7. Neglecting to track marketing dollars - return on investment

8. Ineffective use of time and money with networking and charitable giving

9. Selling features not solutions, benefits and value to the customer

10. Not reserving their domain/URL

Have you evaluate last year's marketing plan or do you have a plan at all?

Planning is the key to effective marketing - but it doesn't have to be complicated or costly.


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Happy New Year To Everyone

Hello I would like to say Happy Happy New Year to all you hard working ladies out there. Its about 14 mins til 2009. I want to say thanks to everyone for making me feel welcomed, and giving me all of their postive support. In the New Year its all about getting more wisdom and learning everything I possibly can to take me and my team to the next level. Its not all about us just making a quick buck or wasting other peoples time with some get rich quick scheme or some lame cashgifting program. I don't think so, that is not how we fly...we reach our goals by keeping it real and and learning as much as we possibly can, through books, cds, and weekly phone calls also meeting up with one another from time to time (8 min. til 2009). Im so happy and feel so blessed to be here in this industry for the New Year. Have a blessed New Year. (4mins til 2009)I have so much Im going to share with everyone and I wish you all the best for 2009.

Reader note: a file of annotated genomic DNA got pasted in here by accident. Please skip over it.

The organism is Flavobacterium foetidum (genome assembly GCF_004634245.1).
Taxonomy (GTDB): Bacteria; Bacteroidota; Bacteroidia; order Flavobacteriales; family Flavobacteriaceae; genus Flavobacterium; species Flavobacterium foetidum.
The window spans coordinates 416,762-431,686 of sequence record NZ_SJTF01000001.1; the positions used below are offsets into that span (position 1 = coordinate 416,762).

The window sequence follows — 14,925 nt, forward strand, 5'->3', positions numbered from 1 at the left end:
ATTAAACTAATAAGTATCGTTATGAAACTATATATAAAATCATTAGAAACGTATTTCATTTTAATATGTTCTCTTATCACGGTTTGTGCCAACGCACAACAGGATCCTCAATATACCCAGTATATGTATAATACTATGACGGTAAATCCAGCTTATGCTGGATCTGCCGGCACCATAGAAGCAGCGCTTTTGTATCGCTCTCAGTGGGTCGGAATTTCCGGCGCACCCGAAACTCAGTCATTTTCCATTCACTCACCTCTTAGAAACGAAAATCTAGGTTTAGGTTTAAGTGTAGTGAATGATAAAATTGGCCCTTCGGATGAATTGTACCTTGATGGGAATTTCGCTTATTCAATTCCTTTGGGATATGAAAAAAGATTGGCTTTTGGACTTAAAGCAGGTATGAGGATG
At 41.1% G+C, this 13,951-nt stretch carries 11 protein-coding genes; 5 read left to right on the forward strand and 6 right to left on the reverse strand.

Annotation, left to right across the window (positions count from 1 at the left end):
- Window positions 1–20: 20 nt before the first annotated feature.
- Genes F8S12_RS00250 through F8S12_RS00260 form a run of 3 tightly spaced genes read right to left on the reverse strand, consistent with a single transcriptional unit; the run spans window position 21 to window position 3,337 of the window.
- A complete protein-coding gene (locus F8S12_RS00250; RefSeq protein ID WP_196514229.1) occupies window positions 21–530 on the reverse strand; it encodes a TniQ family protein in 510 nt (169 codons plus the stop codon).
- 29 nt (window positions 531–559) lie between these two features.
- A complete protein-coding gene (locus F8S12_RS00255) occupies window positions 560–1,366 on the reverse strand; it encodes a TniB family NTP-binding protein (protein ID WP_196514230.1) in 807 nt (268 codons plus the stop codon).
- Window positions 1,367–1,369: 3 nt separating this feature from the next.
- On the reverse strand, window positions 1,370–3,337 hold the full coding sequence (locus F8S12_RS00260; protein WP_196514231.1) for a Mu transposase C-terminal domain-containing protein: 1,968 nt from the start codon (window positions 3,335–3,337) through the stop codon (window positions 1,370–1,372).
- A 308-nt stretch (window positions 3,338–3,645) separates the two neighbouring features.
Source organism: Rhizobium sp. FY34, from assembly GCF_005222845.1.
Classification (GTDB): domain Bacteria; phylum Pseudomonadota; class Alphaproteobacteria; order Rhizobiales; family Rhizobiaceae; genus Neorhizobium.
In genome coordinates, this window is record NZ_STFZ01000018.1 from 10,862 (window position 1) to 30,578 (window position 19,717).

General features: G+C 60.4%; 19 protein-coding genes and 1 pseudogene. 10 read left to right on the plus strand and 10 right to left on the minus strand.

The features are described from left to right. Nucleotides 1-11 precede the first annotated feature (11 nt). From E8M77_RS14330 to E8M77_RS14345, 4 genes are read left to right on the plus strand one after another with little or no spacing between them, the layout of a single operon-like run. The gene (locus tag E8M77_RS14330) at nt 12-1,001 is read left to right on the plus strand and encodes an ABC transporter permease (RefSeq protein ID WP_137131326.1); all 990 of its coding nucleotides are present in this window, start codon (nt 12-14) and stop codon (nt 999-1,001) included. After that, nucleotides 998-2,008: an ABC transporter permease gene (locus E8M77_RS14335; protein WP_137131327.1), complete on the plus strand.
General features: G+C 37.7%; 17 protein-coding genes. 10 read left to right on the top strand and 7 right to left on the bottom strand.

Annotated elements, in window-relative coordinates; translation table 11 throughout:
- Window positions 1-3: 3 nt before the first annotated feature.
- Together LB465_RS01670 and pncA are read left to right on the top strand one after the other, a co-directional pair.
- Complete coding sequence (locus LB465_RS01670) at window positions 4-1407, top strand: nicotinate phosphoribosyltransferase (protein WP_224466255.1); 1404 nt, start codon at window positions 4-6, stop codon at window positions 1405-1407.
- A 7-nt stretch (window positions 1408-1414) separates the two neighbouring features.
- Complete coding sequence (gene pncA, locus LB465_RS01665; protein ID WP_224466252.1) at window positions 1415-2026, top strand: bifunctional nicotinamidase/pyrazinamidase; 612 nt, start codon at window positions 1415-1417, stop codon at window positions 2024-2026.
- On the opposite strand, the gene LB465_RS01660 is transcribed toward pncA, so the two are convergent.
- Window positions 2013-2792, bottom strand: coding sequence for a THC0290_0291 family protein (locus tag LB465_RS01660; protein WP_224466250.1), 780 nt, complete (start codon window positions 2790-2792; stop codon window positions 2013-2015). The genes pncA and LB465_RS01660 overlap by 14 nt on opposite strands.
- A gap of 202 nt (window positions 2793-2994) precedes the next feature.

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Copywriting for Pay Per Click Ads

When developing pay per click ads for your marketing campaign, you will have a limited number of characters at your disposal to work with. However, this can actually work in your favor…For your ad title, you will have about 25 characters to use in order to compose something eye catching and effective. Usually, for the body of you pay per click ads you’ll have roughly 70 characters to create your ad body copy with (35 characters each for two lines of text).These character caps truly level the playing field when it comes to the use of ones overall copy writing skill or ability. The less word space available for use the less opportunity there is to bring true skill at creating ad copy into play. In fact because of the limited ad space you have to work with the copy writing novice will have much the same capability to produce effective Pay per click ads as the seasoned copy writing veteran...Learn More